Wednesday, June 12, 2024

Second judge blocks the Trump administration’s citizenship question on census

A federal judge in San Francisco has blocked the Trump administration’s move to include a citizenship question in the 2020 census, calling the proposal “arbitrary and capricious” and saying it would harm the state of California and be “contrary to the Constitution.”

In a ruling released yesterday, U.S. District Judge Richard Seeborg said that Commerce Secretary Wilbur Ross had failed to justify his decision to include a citizenship question in the upcoming census. The judge said such a question would ultimately hamper the department’s constitutional mandate to conduct an accurate count of the nation’s population by causing noncitizens to avoid enumeration, adding that the question “threatens the very foundation of our democratic system.”

“A significant differential undercount, particularly impacting noncitizen and Latino communities will result from the inclusion of a citizenship question on the 2020 Census,” Seeborg wrote. An inaccurate count would be particularly hard on California, the judge said, as state population is used to calculate federal funding and congressional district boundaries.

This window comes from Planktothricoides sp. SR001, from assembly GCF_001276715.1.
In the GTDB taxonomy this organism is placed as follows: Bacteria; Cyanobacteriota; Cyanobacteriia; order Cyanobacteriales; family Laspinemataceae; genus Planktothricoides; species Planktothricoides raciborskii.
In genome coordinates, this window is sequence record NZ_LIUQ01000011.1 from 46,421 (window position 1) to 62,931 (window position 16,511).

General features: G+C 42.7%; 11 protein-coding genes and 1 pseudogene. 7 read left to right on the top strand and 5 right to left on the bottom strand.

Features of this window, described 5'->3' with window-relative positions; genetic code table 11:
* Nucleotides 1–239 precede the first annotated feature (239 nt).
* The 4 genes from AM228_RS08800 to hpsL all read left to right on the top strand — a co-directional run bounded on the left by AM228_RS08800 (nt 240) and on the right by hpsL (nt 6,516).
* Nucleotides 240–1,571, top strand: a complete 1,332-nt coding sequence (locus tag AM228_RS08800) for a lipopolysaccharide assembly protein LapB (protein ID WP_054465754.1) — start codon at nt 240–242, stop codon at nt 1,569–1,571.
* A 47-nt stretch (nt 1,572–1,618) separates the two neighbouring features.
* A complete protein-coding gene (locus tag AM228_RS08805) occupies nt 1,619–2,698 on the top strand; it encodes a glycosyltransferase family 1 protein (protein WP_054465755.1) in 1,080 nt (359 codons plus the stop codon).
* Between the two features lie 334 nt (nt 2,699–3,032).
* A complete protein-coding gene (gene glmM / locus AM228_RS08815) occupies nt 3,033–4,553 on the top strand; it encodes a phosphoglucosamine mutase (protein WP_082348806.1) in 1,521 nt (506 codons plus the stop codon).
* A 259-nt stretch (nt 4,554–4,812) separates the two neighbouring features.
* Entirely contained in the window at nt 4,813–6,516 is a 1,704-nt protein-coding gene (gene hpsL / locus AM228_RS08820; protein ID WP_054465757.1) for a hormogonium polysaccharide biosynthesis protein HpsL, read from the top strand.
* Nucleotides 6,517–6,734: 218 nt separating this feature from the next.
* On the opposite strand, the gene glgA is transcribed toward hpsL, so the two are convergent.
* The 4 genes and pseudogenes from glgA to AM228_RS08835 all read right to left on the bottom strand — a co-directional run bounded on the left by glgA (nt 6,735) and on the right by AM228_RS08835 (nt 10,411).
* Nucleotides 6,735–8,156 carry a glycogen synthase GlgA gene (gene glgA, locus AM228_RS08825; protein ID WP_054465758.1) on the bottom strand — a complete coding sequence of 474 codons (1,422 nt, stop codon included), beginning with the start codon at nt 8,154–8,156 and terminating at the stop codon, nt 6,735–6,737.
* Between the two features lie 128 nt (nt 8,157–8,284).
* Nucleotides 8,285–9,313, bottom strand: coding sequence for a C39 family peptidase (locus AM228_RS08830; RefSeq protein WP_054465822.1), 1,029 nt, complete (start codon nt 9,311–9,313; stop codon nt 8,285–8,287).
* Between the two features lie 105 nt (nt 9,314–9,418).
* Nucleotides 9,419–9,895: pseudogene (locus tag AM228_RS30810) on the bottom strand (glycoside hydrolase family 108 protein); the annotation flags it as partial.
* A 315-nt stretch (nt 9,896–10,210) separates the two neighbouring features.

The Commerce secretary announced last year that he would add the citizenship question in order to “provide complete and accurate data” for the census. However, in his ruling, Seeborg wrote that Ross’ reliance on Voting Rights Act enforcement to justify inclusion of the citizenship question was “mere pretext and the definition of an arbitrary and capricious governmental act.”

State Atty. Gen. Xavier Becerra, who spearheaded the lawsuit, called the ruling “a great victory, not only for California but for all people who are in the United States of America who deserve to be counted when the next census occurs.” “No state is more affected by the census than California,” he told The Times. “Because we have the largest population, because we send more tax money to the federal treasury than any state in the nation, because we have the most delegates.”

Seeborg is the second judge to bar the addition of a citizenship question. A federal judge in New York had previously blocked the administration from adding the question, and the U.S. Supreme Court last month agreed to review that decision.